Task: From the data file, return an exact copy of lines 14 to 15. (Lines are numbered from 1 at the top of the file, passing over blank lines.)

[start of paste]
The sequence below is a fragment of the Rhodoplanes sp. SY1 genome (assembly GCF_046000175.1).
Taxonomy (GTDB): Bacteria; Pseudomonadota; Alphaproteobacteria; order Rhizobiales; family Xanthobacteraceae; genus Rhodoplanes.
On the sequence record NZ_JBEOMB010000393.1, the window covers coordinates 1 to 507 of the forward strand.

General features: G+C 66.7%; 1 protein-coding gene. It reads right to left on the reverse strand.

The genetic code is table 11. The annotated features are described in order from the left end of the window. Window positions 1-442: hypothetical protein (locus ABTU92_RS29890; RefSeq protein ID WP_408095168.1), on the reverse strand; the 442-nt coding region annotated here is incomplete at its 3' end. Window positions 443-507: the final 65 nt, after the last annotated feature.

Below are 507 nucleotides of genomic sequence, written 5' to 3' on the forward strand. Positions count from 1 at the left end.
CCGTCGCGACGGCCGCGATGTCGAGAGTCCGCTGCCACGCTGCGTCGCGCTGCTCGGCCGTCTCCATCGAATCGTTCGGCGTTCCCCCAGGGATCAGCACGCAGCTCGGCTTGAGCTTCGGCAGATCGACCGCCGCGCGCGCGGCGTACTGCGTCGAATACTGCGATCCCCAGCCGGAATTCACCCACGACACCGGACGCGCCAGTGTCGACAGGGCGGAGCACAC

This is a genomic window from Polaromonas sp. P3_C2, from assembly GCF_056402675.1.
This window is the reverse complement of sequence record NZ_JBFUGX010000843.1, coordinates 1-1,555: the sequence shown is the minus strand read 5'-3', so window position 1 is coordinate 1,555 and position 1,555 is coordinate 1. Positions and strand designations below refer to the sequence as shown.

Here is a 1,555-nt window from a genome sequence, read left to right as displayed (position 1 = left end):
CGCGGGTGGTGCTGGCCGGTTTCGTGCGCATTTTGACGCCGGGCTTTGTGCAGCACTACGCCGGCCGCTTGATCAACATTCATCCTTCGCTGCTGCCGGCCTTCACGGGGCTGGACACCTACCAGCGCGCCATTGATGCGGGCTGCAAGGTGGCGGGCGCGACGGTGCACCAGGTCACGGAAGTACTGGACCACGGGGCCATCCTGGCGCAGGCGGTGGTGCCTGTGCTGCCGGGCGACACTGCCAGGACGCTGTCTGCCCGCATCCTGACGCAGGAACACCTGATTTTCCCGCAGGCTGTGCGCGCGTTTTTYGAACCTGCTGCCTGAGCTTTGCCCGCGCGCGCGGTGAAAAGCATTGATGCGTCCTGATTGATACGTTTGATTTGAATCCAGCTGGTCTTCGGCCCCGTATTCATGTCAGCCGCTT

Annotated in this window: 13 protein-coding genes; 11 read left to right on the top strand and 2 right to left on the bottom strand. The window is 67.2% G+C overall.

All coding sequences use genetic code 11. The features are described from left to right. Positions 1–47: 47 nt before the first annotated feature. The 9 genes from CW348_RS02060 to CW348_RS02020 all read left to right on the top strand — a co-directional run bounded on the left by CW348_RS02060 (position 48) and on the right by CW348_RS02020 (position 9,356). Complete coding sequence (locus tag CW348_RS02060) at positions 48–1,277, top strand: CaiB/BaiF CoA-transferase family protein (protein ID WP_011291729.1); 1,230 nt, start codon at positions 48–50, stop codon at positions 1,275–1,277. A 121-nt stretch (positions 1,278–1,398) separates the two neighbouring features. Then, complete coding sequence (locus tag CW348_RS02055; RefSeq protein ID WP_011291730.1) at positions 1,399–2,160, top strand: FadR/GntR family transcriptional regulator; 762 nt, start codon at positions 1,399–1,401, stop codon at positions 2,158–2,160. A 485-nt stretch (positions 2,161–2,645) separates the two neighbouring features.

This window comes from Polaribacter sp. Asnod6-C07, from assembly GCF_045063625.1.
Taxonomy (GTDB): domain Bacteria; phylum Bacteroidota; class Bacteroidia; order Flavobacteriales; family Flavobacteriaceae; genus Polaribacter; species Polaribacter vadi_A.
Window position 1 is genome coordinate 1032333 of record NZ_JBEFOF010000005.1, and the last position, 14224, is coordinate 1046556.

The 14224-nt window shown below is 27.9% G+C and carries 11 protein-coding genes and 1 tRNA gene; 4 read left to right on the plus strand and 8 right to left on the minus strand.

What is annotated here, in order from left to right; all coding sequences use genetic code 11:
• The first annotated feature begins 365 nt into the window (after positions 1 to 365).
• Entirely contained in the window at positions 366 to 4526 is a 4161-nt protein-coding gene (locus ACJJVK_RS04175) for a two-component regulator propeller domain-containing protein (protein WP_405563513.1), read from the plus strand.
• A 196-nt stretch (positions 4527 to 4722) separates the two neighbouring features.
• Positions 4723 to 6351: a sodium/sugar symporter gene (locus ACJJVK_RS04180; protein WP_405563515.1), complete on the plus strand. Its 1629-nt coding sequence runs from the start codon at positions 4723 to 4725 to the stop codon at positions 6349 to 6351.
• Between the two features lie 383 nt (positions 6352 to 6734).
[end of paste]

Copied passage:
This window comes from Polaribacter sp. Asnod6-C07, from assembly GCF_045063625.1.
Taxonomy (GTDB): domain Bacteria; phylum Bacteroidota; class Bacteroidia; order Flavobacteriales; family Flavobacteriaceae; genus Polaribacter; species Polaribacter vadi_A.